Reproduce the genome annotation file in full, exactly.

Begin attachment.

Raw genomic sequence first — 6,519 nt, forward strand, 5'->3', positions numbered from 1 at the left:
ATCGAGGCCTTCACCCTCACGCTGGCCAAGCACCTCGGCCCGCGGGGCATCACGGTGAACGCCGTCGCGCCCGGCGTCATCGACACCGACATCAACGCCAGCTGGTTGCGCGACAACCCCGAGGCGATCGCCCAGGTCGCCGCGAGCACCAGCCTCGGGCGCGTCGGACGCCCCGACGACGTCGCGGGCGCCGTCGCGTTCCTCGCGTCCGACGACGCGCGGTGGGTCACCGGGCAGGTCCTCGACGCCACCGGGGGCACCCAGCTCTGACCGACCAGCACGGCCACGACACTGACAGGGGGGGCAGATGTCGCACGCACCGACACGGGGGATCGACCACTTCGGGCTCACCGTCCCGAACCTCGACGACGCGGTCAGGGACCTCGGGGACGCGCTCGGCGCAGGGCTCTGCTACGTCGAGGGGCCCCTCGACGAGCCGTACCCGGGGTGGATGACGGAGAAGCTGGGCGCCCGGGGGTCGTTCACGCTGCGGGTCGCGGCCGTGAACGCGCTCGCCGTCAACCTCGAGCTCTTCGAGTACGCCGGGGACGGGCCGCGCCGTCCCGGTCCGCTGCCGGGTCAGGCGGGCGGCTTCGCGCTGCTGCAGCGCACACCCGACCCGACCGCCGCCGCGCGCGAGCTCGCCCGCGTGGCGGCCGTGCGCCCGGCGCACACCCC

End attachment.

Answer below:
Raw genomic sequence first — 6,519 nt, forward strand, 5'->3', positions numbered from 1 at the left:
ATCGAGGCCTTCACCCTCACGCTGGCCAAGCACCTCGGCCCGCGGGGCATCACGGTGAACGCCGTCGCGCCCGGCGTCATCGACACCGACATCAACGCCAGCTGGTTGCGCGACAACCCCGAGGCGATCGCCCAGGTCGCCGCGAGCACCAGCCTCGGGCGCGTCGGACGCCCCGACGACGTCGCGGGCGCCGTCGCGTTCCTCGCGTCCGACGACGCGCGGTGGGTCACCGGGCAGGTCCTCGACGCCACCGGGGGCACCCAGCTCTGACCGACCAGCACGGCCACGACACTGACAGGGGGGGCAGATGTCGCACGCACCGACACGGGGGATCGACCACTTCGGGCTCACCGTCCCGAACCTCGACGACGCGGTCAGGGACCTCGGGGACGCGCTCGGCGCAGGGCTCTGCTACGTCGAGGGGCCCCTCGACGAGCCGTACCCGGGGTGGATGACGGAGAAGCTGGGCGCCCGGGGGTCGTTCACGCTGCGGGTCGCGGCCGTGAACGCGCTCGCCGTCAACCTCGAGCTCTTCGAGTACGCCGGGGACGGGCCGCGCCGTCCCGGTCCGCTGCCGGGTCAGGCGGGCGGCTTCGCGCTGCTGCAGCGCACACCCGACCCGACCGCCGCCGCGCGCGAGCTCGCCCGCGTGGCGGCCGTGCGCCCGGCGCACACCCC